Netflix Content Budget May Grow to $8 Billion in 2018

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Netflix CEO Reed Hastings

The streamer added 5.3 million new members during the third quarter.

Less than two weeks after announcing plans to raise the price of its subscriptions, Netflix has revealed that it may spend as much as $8 billion on content next year.

The streamer on Oct. 5 announced that it would raise the cost of its most popular U.S. plan by $1 to $11 per month, a move largely seen as helping to offset its growing content budget. It also raised the price on its 4K video plan, which will soon cost $13.99 per month.

The Los Gatos, Calif., company has been pumping resources into programming over the last several years, with a content budget expected to reach $6 billion this year. Executives had previously said they expected to spend $7 billion in 2018. One reason why content spending may be going up is because Netflix plans to release 80 films in 2018, content chief Ted Sarandos revealed during a call with investors. Among those projects is the Robert De Niro vehicle The Irishman

Netflix on Monday reported third-quarter revenue of $2.99 billion, up 30 percent from the same period last year. It brought in earnings of 29 cents per share, up from 12 cents per share during the third quarter of 2016.

Meanwhile, Netflix grew its subscriber base by 850,000 members in the U.S. and 4.45 million members internationally. That adds up to 5.3 million new members during the third quarter. 

Analysts, as polled by Thomson Reuters, expected the streamer to report revenue of $2.97 billion and earnings of 32 cents per share. Wall Street also expected Netflix to add 784,000 U.S. subscribers and 3.62 million international subscribers. 

In a written note to investors, Netflix CEO Reed Hastings acknowledged recent decisions by Disney and other studios to keep their films and TV shows off Netflix. "While we have multiyear deals in place preventing any sudden reduction in content licensing, the long-term trends are clear," he wrote. "Our future largely lies in exclusive original content that drives both excitement around Netflix and enormous viewing satisfaction for our global membership and its wide variety of tastes." The exec went on to note that Netflix has $17 billion in content commitments over the next several years, with a growing percentage of its library made up of owned content. Netflix has inked deals directly with content creators, including Shonda Rhimes, as it seeks to own more of its original programming.

Sarandos downplayed the impact of Disney's move to launch its own over-the-top streaming service. "It's exciting that everyone is trying to make OTT television better and better," he said. "We just have to focus on creating content that our members can't live without." Hastings, meanwhile, noted that the Disney content was a small piece of its international programming offering.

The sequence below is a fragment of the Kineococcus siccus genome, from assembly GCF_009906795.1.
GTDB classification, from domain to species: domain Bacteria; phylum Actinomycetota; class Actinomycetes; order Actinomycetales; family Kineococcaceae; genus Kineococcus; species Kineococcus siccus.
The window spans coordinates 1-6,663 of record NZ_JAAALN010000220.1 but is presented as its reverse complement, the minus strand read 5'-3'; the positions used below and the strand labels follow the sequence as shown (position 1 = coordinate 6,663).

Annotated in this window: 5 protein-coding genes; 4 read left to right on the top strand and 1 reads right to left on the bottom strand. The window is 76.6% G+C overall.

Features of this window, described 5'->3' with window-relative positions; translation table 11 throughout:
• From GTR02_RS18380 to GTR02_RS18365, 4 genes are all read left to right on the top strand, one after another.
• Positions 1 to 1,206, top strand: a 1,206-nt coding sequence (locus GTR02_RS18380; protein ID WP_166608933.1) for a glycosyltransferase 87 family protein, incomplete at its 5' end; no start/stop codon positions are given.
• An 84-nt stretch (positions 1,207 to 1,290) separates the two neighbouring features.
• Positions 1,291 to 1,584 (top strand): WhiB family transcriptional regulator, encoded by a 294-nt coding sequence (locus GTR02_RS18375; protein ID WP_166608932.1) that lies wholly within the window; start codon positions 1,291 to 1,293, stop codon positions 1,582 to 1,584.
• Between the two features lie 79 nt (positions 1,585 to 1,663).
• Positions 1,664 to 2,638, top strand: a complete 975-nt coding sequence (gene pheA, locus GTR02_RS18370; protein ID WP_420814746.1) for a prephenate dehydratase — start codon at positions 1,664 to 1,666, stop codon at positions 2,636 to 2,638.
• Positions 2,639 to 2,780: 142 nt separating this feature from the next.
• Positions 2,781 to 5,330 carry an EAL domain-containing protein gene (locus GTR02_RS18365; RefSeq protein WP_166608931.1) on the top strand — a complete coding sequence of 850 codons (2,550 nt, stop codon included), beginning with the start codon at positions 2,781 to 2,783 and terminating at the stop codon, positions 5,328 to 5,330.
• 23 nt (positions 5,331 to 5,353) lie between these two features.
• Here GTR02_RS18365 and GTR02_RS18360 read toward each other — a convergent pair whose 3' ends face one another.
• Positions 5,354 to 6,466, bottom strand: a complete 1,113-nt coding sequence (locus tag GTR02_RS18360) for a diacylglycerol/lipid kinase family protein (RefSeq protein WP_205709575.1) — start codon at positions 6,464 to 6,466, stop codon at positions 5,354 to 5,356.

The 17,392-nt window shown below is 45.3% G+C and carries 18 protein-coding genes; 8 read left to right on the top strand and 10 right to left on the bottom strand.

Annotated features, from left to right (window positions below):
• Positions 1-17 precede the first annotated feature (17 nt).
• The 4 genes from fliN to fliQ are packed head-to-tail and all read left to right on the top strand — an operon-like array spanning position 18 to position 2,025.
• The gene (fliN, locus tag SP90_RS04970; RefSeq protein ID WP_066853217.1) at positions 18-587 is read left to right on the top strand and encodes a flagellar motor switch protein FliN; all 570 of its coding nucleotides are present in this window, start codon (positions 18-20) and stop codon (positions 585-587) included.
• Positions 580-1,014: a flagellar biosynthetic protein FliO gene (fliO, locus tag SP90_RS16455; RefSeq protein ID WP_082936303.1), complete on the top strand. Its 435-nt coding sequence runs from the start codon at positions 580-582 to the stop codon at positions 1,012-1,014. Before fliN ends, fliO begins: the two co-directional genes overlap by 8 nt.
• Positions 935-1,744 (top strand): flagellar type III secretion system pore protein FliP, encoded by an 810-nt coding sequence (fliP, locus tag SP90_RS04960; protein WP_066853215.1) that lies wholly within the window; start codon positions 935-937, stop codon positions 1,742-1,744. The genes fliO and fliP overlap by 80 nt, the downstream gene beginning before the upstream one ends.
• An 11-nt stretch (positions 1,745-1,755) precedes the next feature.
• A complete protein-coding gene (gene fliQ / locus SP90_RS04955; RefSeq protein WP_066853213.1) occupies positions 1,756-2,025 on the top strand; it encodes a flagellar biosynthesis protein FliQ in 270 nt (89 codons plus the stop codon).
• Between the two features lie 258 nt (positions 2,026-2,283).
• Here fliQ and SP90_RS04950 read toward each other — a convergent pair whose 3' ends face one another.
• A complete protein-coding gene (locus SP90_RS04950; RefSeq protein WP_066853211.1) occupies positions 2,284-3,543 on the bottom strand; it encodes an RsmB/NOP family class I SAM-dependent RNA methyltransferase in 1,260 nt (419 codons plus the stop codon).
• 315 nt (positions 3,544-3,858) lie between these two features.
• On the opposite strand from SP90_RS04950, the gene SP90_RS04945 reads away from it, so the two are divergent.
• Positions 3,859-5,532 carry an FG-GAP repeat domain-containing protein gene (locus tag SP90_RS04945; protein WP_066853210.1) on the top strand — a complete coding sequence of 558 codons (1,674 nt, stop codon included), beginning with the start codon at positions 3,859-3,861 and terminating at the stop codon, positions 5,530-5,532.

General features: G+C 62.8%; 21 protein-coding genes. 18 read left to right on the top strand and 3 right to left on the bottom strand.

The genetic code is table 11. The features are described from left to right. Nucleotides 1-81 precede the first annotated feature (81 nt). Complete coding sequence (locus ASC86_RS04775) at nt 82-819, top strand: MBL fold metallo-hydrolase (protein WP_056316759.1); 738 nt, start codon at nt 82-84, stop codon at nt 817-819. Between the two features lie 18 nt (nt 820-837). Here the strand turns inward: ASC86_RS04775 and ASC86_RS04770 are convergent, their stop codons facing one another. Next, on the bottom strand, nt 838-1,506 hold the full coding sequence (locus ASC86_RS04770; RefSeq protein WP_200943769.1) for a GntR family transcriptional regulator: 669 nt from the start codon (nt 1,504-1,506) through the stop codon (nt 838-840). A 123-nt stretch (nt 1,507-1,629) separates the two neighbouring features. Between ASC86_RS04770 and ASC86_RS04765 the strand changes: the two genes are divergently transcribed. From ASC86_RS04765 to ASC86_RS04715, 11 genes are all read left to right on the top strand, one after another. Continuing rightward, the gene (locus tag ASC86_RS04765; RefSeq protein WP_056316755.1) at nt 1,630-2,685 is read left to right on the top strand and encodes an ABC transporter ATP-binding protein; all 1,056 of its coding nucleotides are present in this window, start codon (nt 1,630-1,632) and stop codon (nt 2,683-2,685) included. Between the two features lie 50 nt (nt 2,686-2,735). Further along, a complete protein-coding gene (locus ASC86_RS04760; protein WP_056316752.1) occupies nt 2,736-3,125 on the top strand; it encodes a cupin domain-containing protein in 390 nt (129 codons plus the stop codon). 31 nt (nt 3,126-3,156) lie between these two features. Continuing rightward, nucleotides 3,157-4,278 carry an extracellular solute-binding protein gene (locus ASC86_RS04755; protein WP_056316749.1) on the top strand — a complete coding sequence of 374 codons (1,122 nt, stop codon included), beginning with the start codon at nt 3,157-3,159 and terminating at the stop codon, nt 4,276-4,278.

When asked about competition from Amazon, which is said to be searching for its own Game of Thrones, Hastings said with a laugh, "So is [HBO topper] Richard Plepler." Sarandos chimed in, "So is Ted Sarandos. So is everybody." 

For the fourth quarter, Netflix expects to add 6.3 million subscribers, down from 7.05 million during the same period a year ago. A slowdown in growth could be the result of the price increase, which is expected to take effect over the next few months. "Increased revenue over time will help us grow our content offering and continue our global operating margin growth," Hastings explained in the note. 

During the conference call, executives said that there isn't a direct connection between the price hike and the growth in spending. "Many investors have criticized us in the past for being under priced," said Netflix CFO David Wells, adding that the price increase "has been planned for some time." 

Asked during the call about whether Netflix would be interested in buying The Weinstein Co. in the wake of sexual assault allegations against Harvey Weinstein, Hastings said "it would be extremely unlikely for us to be a bidder for the firm."

Netflix shares closed the day up more than 1 percent, or about $3.19, to $202.68. The company's stock hit $200 per share for the first time on Friday after strong investor support for the price increase. At one point, shares were up more than 4 percent during afterhours trading on Monday. 

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